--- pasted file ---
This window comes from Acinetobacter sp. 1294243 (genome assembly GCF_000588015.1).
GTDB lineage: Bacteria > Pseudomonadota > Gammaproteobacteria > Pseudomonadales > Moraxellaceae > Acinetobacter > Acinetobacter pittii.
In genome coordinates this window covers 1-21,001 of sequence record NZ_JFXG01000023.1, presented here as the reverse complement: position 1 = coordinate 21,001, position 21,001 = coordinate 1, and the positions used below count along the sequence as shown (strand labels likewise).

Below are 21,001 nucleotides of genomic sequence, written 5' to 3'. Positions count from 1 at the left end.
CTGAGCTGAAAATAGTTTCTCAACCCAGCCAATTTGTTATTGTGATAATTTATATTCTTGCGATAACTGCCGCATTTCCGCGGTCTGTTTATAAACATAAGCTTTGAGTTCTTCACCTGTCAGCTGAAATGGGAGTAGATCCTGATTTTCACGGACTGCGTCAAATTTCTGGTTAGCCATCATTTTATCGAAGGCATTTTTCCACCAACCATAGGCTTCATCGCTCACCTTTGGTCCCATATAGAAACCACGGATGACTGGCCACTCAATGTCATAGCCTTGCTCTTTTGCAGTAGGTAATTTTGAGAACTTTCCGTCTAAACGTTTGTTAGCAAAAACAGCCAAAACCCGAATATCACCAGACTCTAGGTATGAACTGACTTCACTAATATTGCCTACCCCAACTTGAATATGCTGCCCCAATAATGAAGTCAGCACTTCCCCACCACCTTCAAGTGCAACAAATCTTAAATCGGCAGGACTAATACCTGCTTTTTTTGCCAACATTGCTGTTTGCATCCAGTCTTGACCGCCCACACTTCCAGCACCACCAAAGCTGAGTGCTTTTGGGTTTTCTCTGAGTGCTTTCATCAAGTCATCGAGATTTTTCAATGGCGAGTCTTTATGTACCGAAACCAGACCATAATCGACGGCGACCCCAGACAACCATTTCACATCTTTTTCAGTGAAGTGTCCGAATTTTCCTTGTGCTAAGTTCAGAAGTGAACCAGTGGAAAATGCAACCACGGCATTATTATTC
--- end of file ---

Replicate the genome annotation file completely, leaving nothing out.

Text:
This window comes from Acinetobacter sp. 1294243 (genome assembly GCF_000588015.1).
GTDB lineage: Bacteria > Pseudomonadota > Gammaproteobacteria > Pseudomonadales > Moraxellaceae > Acinetobacter > Acinetobacter pittii.
In genome coordinates this window covers 1-21,001 of sequence record NZ_JFXG01000023.1, presented here as the reverse complement: position 1 = coordinate 21,001, position 21,001 = coordinate 1, and the positions used below count along the sequence as shown (strand labels likewise).

Below are 21,001 nucleotides of genomic sequence, written 5' to 3'. Positions count from 1 at the left end.
CTGAGCTGAAAATAGTTTCTCAACCCAGCCAATTTGTTATTGTGATAATTTATATTCTTGCGATAACTGCCGCATTTCCGCGGTCTGTTTATAAACATAAGCTTTGAGTTCTTCACCTGTCAGCTGAAATGGGAGTAGATCCTGATTTTCACGGACTGCGTCAAATTTCTGGTTAGCCATCATTTTATCGAAGGCATTTTTCCACCAACCATAGGCTTCATCGCTCACCTTTGGTCCCATATAGAAACCACGGATGACTGGCCACTCAATGTCATAGCCTTGCTCTTTTGCAGTAGGTAATTTTGAGAACTTTCCGTCTAAACGTTTGTTAGCAAAAACAGCCAAAACCCGAATATCACCAGACTCTAGGTATGAACTGACTTCACTAATATTGCCTACCCCAACTTGAATATGCTGCCCCAATAATGAAGTCAGCACTTCCCCACCACCTTCAAGTGCAACAAATCTTAAATCGGCAGGACTAATACCTGCTTTTTTTGCCAACATTGCTGTTTGCATCCAGTCTTGACCGCCCACACTTCCAGCACCACCAAAGCTGAGTGCTTTTGGGTTTTCTCTGAGTGCTTTCATCAAGTCATCGAGATTTTTCAATGGCGAGTCTTTATGTACCGAAACCAGACCATAATCGACGGCGACCCCAGACAACCATTTCACATCTTTTTCAGTGAAGTGTCCGAATTTTCCTTGTGCTAAGTTCAGAAGTGAACCAGTGGAAAATGCAACCACGGCATTATTATTC